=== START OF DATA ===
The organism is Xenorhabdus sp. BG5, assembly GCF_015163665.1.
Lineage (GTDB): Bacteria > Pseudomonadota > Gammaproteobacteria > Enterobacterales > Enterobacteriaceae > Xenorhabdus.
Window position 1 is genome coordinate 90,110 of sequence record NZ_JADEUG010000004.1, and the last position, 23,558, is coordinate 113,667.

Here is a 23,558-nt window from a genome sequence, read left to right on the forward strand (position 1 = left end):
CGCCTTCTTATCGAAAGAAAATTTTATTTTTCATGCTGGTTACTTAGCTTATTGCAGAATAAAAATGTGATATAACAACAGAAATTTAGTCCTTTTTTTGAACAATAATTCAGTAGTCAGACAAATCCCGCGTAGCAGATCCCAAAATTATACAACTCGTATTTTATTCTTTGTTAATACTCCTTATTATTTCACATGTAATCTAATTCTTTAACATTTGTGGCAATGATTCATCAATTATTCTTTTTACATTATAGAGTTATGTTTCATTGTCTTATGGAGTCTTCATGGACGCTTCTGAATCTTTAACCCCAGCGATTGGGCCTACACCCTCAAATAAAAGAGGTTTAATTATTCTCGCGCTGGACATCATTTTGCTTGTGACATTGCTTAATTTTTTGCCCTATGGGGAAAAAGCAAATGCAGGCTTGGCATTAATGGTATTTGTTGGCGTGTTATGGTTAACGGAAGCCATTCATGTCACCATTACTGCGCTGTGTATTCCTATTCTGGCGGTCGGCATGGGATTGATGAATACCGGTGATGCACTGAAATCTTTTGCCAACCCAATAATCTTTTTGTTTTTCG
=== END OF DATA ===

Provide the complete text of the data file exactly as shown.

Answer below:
The organism is Xenorhabdus sp. BG5, assembly GCF_015163665.1.
Lineage (GTDB): Bacteria > Pseudomonadota > Gammaproteobacteria > Enterobacterales > Enterobacteriaceae > Xenorhabdus.
Window position 1 is genome coordinate 90,110 of sequence record NZ_JADEUG010000004.1, and the last position, 23,558, is coordinate 113,667.

Here is a 23,558-nt window from a genome sequence, read left to right on the forward strand (position 1 = left end):
CGCCTTCTTATCGAAAGAAAATTTTATTTTTCATGCTGGTTACTTAGCTTATTGCAGAATAAAAATGTGATATAACAACAGAAATTTAGTCCTTTTTTTGAACAATAATTCAGTAGTCAGACAAATCCCGCGTAGCAGATCCCAAAATTATACAACTCGTATTTTATTCTTTGTTAATACTCCTTATTATTTCACATGTAATCTAATTCTTTAACATTTGTGGCAATGATTCATCAATTATTCTTTTTACATTATAGAGTTATGTTTCATTGTCTTATGGAGTCTTCATGGACGCTTCTGAATCTTTAACCCCAGCGATTGGGCCTACACCCTCAAATAAAAGAGGTTTAATTATTCTCGCGCTGGACATCATTTTGCTTGTGACATTGCTTAATTTTTTGCCCTATGGGGAAAAAGCAAATGCAGGCTTGGCATTAATGGTATTTGTTGGCGTGTTATGGTTAACGGAAGCCATTCATGTCACCATTACTGCGCTGTGTATTCCTATTCTGGCGGTCGGCATGGGATTGATGAATACCGGTGATGCACTGAAATCTTTTGCCAACCCAATAATCTTTTTGTTTTTCG